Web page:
Additionally, Warden DeWayne Burton’s commitment to advancing the goals of the Vocational Village has helped secure buy in of frontline staff, Traylor said. Warden Burton and employment counselor James Fults frequently visit employers to discuss the benefits of hiring graduates of the Vocational Village and invite them to tour the facility and meet with program participants to discuss post-release employment opportunities. Fults also works one-on-one with program participants to obtain the necessary documents for securing a job once they are released, including birth certificates, social security cards, and resumes. Additionally, as program participants become eligible for parole, they present to the same set of parole board members, each of whom have toured the Vocational Village and are supportive of the prosocial concept.
Similar to Harrison’s program participants, people in the Vocational Village are housed together and kept separate from the general population, and their days are filled with structured programming and activities that model real work experience.
“We try to make it as real life as possible—mimic the kind of day they can expect to have once they’re on the outside,” said Traylor. “We’re getting them to see that they have to wake up early, take care of themselves, be on time, and work long hours, but it’ll be worth it when they come home at the end of the day.”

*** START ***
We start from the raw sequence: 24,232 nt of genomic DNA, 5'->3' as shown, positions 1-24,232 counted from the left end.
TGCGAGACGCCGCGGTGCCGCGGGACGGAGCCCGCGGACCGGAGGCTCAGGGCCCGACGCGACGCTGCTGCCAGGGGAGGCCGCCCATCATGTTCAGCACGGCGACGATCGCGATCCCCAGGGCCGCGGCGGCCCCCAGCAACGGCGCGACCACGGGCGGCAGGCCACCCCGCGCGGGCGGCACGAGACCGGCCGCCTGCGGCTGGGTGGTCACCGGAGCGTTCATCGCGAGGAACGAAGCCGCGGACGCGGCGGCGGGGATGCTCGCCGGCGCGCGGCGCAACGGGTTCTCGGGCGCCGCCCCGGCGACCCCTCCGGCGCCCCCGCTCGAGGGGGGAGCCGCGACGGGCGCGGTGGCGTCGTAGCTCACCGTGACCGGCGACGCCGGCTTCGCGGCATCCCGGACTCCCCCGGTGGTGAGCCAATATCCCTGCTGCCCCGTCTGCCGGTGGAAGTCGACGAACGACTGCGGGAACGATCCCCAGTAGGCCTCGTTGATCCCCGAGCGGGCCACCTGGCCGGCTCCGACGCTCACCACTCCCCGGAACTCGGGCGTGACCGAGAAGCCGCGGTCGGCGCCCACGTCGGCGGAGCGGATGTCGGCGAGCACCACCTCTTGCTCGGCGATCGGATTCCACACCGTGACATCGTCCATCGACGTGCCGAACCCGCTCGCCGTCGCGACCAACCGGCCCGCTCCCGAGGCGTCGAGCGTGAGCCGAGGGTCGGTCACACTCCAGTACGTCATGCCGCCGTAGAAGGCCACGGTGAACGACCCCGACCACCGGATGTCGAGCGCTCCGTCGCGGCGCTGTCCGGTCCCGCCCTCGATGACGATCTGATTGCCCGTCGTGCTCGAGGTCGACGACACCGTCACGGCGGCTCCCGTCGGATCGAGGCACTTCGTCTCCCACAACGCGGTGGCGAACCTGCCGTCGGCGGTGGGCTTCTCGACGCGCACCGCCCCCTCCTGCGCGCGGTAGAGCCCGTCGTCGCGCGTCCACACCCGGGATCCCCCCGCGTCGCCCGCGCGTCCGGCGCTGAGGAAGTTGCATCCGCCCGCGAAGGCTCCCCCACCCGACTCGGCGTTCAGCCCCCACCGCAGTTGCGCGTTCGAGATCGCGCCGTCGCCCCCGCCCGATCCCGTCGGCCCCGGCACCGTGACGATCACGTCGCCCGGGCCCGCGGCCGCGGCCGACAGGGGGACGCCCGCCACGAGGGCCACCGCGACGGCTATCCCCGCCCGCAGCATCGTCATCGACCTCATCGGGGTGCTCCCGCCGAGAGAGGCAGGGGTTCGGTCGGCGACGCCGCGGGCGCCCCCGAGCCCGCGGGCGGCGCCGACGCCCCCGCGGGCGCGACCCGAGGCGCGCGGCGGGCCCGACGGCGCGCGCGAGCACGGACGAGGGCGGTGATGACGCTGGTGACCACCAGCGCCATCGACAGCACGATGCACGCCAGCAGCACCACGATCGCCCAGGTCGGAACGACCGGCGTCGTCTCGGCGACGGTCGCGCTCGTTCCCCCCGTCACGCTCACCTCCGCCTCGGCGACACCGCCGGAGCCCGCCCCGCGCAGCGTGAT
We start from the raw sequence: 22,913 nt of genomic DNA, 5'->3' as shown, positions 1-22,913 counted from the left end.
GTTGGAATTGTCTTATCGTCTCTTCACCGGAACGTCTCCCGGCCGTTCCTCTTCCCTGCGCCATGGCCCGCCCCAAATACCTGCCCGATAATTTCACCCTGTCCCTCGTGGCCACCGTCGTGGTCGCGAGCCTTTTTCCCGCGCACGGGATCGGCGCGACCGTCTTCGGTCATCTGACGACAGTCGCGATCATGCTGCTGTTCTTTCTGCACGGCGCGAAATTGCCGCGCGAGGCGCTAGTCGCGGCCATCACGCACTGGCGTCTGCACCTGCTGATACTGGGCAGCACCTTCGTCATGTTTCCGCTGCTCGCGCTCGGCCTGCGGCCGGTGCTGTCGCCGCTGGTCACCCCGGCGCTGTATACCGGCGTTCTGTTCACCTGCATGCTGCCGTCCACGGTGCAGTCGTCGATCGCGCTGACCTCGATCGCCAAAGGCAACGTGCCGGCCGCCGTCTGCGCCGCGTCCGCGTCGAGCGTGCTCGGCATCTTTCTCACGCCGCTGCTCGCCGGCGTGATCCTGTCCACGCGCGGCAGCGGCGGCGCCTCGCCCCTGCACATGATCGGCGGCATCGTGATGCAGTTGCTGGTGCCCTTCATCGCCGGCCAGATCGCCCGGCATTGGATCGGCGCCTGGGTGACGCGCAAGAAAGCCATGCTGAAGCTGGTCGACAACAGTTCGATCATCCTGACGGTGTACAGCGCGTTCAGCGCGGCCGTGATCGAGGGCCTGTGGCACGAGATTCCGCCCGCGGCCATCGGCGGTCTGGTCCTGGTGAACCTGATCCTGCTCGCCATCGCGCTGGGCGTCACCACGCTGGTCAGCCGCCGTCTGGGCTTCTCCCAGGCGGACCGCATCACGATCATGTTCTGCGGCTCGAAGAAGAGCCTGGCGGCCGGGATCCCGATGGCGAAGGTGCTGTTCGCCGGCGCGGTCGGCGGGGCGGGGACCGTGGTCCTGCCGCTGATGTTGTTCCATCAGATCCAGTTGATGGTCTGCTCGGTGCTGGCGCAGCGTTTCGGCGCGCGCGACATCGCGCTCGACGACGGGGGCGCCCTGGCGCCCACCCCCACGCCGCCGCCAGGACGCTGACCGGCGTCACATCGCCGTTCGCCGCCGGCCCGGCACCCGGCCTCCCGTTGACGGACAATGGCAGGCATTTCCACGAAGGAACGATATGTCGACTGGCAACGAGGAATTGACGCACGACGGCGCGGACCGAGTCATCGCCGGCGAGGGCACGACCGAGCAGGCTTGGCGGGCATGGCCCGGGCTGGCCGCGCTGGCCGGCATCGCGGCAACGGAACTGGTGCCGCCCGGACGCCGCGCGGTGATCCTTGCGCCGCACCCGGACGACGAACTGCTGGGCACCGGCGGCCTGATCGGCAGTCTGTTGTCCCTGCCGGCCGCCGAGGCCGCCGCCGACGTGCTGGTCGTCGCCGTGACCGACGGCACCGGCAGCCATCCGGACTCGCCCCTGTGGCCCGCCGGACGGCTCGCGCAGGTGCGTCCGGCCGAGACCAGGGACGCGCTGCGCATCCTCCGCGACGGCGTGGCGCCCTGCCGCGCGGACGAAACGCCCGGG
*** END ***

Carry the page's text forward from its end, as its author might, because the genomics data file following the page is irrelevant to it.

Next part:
Traylor also believes that housing “like-minded people [together] gets like-minded results.”
Since the program began, Vocational Village participants have had far fewer reported misconduct issues and violations than the general prison population.“The guys police themselves… and some will mentor new guys,” said Williams. “They are working toward the same goal and have a finish line.”
Once the program ends, Vocational Village participants are also showing success in their communities. As of September 2017, 51 Vocational Village program participants had been released on parole, 16 of which had secured employment prior to their release. Thirty-eight of the 51 are currently employed. Fults has stayed in contact with the employers who hired program participants and regularly checks up on their progress, said Traylor, which is just one more way staff at the Vocational Village show their commitment to participants.
“Once the prisoners see that we’re doing our part to help them be successful, they start to see the big picture,” Traylor said. “Then they want to do their part, too.”
In September 2017, MI DOC opened its second Vocational Village at Parnell Correctional Facility, which will ultimately house a number of employment training programs, including commercial trucking and computer networking.